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From: DICT.TW English-Chinese Dictionary 英漢字典

 bi·ble /ˈbaɪbəl/

From: Webster's Revised Unabridged Dictionary (1913)

 Bi·ble n.
 1. A book. [Obs.]
 2. The Book by way of eminence, -- that is, the book which is made up of the writings accepted by Christians as of divine origin and authority, whether such writings be in the original language, or translated; the Scriptures of the Old and New Testaments; -- sometimes in a restricted sense, the Old Testament; as, King James's Bible; Douay Bible; Luther's Bible. Also, the book which is made up of writings similarly accepted by the Jews; as, a rabbinical Bible.
 3. A book containing the sacred writings belonging to any religion; as, the Koran is often called the Muslim Bible.
 Bible Society, an association for securing the multiplication and wide distribution of the Bible.
 Douay Bible. See Douay Bible.
 Geneva Bible. See under Geneva.

From: WordNet (r) 2.0

      n 1: the sacred writings of the Christian religions; "he went to
           carry the Word to the heathen" [syn: Christian Bible,
           Book, Good Book, Holy Scripture, Holy Writ, Scripture,
            Word of God, Word]
      2: a book regarded as authoritative in its field

From: Easton's 1897 Bible Dictionary

    Bible, the English form of the Greek name _Biblia_, meaning
    "books," the name which in the fifth century began to be given
    to the entire collection of sacred books, the "Library of Divine
    Revelation." The name Bible was adopted by Wickliffe, and came
    gradually into use in our English language. The Bible consists
    of sixty-six different books, composed by many different
    writers, in three different languages, under different
    circumstances; writers of almost every social rank, statesmen
    and peasants, kings, herdsmen, fishermen, priests,
    tax-gatherers, tentmakers; educated and uneducated, Jews and
    Gentiles; most of them unknown to each other, and writing at
    various periods during the space of about 1600 years: and yet,
    after all, it is only one book dealing with only one subject in
    its numberless aspects and relations, the subject of man's
      It is divided into the Old Testament, containing thirty-nine
    books, and the New Testament, containing twenty-seven books. The
    names given to the Old in the writings of the New are "the
    scriptures" (Matt. 21:42), "scripture" (2 Pet. 1:20), "the holy
    scriptures" (Rom. 1:2), "the law" (John 12:34), "the law of
    Moses, the prophets, and the psalms" (Luke 24:44), "the law and
    the prophets" (Matt. 5:17), "the old covenant" (2 Cor. 3:14,
    R.V.). There is a break of 400 years between the Old Testament
    and the New. (See APOCRYPHA.)
      The Old Testament is divided into three parts:, 1. The Law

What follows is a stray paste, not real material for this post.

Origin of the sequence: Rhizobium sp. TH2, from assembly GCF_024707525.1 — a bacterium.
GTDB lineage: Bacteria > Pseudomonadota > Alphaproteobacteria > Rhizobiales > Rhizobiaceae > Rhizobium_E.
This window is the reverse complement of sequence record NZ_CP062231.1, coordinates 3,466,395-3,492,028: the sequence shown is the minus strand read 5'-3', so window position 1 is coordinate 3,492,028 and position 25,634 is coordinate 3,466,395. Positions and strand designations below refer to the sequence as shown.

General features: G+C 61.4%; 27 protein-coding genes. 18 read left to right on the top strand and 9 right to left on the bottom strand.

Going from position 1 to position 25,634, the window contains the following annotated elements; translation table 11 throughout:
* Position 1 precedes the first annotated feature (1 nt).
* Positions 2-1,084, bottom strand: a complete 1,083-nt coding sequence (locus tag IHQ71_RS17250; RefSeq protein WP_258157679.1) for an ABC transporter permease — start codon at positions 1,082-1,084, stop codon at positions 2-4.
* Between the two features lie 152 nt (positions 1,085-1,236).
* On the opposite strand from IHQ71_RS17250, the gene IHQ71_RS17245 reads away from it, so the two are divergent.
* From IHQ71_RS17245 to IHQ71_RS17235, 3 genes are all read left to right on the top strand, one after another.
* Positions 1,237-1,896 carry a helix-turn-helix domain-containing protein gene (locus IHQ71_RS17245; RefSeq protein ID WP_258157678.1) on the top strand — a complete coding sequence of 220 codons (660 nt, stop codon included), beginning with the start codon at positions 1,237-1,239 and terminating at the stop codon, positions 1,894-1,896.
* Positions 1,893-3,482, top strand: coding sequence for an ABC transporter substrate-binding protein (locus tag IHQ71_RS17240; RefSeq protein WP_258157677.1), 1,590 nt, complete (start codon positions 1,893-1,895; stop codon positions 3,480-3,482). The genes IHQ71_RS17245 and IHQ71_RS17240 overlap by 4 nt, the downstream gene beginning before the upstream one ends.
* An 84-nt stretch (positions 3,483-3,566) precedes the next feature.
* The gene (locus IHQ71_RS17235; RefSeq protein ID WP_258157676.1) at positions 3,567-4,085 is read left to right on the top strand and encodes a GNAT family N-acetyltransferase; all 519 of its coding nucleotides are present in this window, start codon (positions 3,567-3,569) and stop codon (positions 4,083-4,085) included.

(Torah), consisting of the Pentateuch, or five books of Moses.
    2. The Prophets, consisting of (1) the former, namely, Joshua,
    Judges, the Books of Samuel, and the Books of Kings; (2) the
    latter, namely, the greater prophets, Isaiah, Jeremiah, and
    Ezekiel, and the twelve minor prophets. 3. The Hagiographa, or
    holy writings, including the rest of the books. These were
    ranked in three divisions:, (1) The Psalms, Proverbs, and Job,
    distinguished by the Hebrew name, a word formed of the initial
    letters of these books, _emeth_, meaning truth. (2) Canticles,
    Ruth, Lamentations, Ecclesiastes, and Esther, called the five
    rolls, as being written for the synagogue use on five separate
    rolls. (3) Daniel, Ezra, Nehemiah, and 1 and 2 Chronicles.
    Between the Old and the New Testament no addition was made to
    the revelation God had already given. The period of New
    Testament revelation, extending over a century, began with the
    appearance of John the Baptist.
      The New Testament consists of (1) the historical books, viz.,
    the Gospels, and the Acts of the Apostles; (2) the Epistles; and
    (3) the book of prophecy, the Revelation.
      The division of the Bible into chapters and verses is
    altogether of human invention, designed to facilitate reference
    to it. The ancient Jews divided the Old Testament into certain
    sections for use in the synagogue service, and then at a later
    period, in the ninth century A.D., into verses. Our modern
    system of chapters for all the books of the Bible was introduced
    by Cardinal Hugo about the middle of the thirteenth century (he
    died 1263). The system of verses for the New Testament was
    introduced by Stephens in 1551, and generally adopted, although
    neither Tyndale's nor Coverdale's English translation of the
    Bible has verses. The division is not always wisely made, yet it
    is very useful. (See VERSION.)